Heard after beginning a new game, accompanying the prologue cutscene. This eclectic soundtrack begins in space, with synthesized drones and patterns gravitating around C to set the mood that the protagonist of the game is from an alien planet. Captain Olimar's idling ship seems to produce a small hi-pass waltz in D♭, almost as though he is listening to a radio. This hint of D♭ resounds in a dramatic string section when a passing meteor approaches; the strings quiet down as the scene cuts back to the S.S. Dolphin, but the drone of C gets more intense as hand percussion and an alarm sound effect join in. Finally as the meteor strikes the ship a cymbal roll and a leaping gesture on marimba and pizzicato strings warp the previous ethereal drone into chaos. The strings descend across stinging triads far from C as the ship plummets to PNF-404. Finally as the camera cuts to the sky and ground another cymbal roll changes the tempo and genre to an orchestral rock beat in D minor with another alarm sound overlay. The drums and orchestra simultaneously cut out to a residual ring when the ship crashes; as the entire cutscene has no sound effects on its own, this sudden tacet during the expected sound of a crash landing produces a wholly suspenseful effect, only to be resolved when the first day begins.
Heard when Captain Olimar discovers a new type of Onion. This very playful theme on piano, oboe and marimba compliments the playful look and behavior of the Onion as it rises out of the ground to produce a Pikmin seed.
Heard when Captain Olimar plucks a new type of Pikmin. This theme stresses curiosity, by way of a transposed melody. That is, the marimba establishes a key of G major, while the exotic synthesizer playing the melody is playing in A♭, making the theme not dissonant but odd. The perfect mood set for a player who did not expect a Pikmin to be plucked from the ground.
Heard when Captain Olimar discovers the Main Engine. Triumphantly ringing through flute, piccolo, vibraphone, french horn, and two synthesized sounds used in the Today's results theme, this short scalar melody aids both the understanding of how Pikmin can help and of how ship parts are important.
Heard when any ship part is returned to the S.S. Dolphin. The main focus of this jingle is the mechanical look of the S.S. Dolphin, achieved through a very rigid and simple rhythm and mechanical sounding percussion. All the while, the theme is undeniably major and celebrates the recovery of the part.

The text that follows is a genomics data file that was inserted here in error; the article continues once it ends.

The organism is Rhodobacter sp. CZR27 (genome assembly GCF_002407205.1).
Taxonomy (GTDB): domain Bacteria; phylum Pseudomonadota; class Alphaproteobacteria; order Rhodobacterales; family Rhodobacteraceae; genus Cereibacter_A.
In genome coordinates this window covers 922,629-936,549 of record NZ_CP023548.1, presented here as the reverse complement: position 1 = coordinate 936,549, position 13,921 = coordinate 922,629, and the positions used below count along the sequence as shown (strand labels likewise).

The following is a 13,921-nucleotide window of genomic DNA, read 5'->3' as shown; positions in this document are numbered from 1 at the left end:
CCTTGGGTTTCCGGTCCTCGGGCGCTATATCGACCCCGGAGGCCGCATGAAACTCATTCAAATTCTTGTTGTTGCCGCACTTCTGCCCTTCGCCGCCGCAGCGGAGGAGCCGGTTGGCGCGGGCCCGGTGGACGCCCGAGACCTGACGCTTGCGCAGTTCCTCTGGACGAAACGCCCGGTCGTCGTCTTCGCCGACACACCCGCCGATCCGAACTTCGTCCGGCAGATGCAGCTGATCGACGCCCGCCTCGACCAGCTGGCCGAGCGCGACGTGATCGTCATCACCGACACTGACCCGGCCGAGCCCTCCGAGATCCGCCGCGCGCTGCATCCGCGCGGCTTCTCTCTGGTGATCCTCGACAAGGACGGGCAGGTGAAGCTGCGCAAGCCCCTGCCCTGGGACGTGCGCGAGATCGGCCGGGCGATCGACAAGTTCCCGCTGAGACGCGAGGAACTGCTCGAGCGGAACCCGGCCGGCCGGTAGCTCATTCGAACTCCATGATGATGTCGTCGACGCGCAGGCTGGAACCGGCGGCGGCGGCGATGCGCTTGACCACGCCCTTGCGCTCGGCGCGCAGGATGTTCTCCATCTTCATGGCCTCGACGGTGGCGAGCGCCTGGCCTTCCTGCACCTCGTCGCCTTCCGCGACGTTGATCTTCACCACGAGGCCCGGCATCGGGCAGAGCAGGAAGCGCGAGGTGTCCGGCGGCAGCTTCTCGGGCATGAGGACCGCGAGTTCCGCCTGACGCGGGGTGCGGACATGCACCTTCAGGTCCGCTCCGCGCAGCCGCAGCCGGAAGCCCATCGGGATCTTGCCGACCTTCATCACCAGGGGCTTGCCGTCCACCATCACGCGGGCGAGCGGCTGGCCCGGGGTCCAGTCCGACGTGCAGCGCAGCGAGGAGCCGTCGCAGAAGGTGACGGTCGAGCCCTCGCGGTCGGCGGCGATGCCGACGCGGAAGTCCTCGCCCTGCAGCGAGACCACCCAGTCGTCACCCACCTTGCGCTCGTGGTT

Heard when the S.S. Dolphin acquires enough parts to increase its capabilities and reach a new area of the game. This theme is a march with full strings and horns, along with high beep-like synthesized instruments filling up the top range of the melody. It partly accents the S.S. Dolphin fixing itself, and partly celebrates Captain Olimar's leadership in directing Pikmin. After the march is a much less intense loop that keeps the mood hopeful as Captain Olimar monologs about his ship lifting off. This loop only occurs during the initial Dolphin upgrade after the Main Engine is recovered; otherwise the cutscene ends after the march.
Heard when the Secret Safe is returned to the S.S. Dolphin, meaning all 30 parts have been recovered. This theme begins in C major like the usual Dolphin upgrade march, but immediately turns much more triumphant, with every instrument in the orchestra and synthesizers contributing to the rhythm. Much like the end of a finale in a classical symphony, the entire orchestra ends on uplifting hits of its original key, calling and responding between C major and F major/C while a piccolo trills on top. The very end has cellos, basses, and an impossibly low bass extension of a marimba play C, G, C, G, C while slowing down; this is very reminiscent of the timpani gesture in Richard Strauss's Also Sprach Zarathustra, most widely associated with the film 2001: A Space Odyssey. The very beginning of the Prologue cutscene, with a background of deep space and a drone in C, may also be a reference to this piece and film.
Heard when a day ends and Pikmin are returned to their Onions. The tone of this piece is very conclusive, yet also builds enough tension through augmented chords and strong melody that the player eagerly awaits the S.S. Dolphin's liftoff by the end. The reverb in this theme is more prominent and more polished than in other cutscenes, most likely since this theme is to be heard at the end of every day.
Heard either when Captain Olimar's spacesuit sustains too much damage, or when all Pikmin are lost. This sad chord progression sweeps through a full string section, with help from a gesture in horns and in vibraphone. Before this theme plays during a Pikmin extinction, a low diminished chord in the strings lingers while Captain Olimar agonizes over the loss, as seen here. Out of context, such a sound would probably sound melodramatic, or even operatic. But in this situation, the chord suits the gravity of losing all one's Pikmin very well.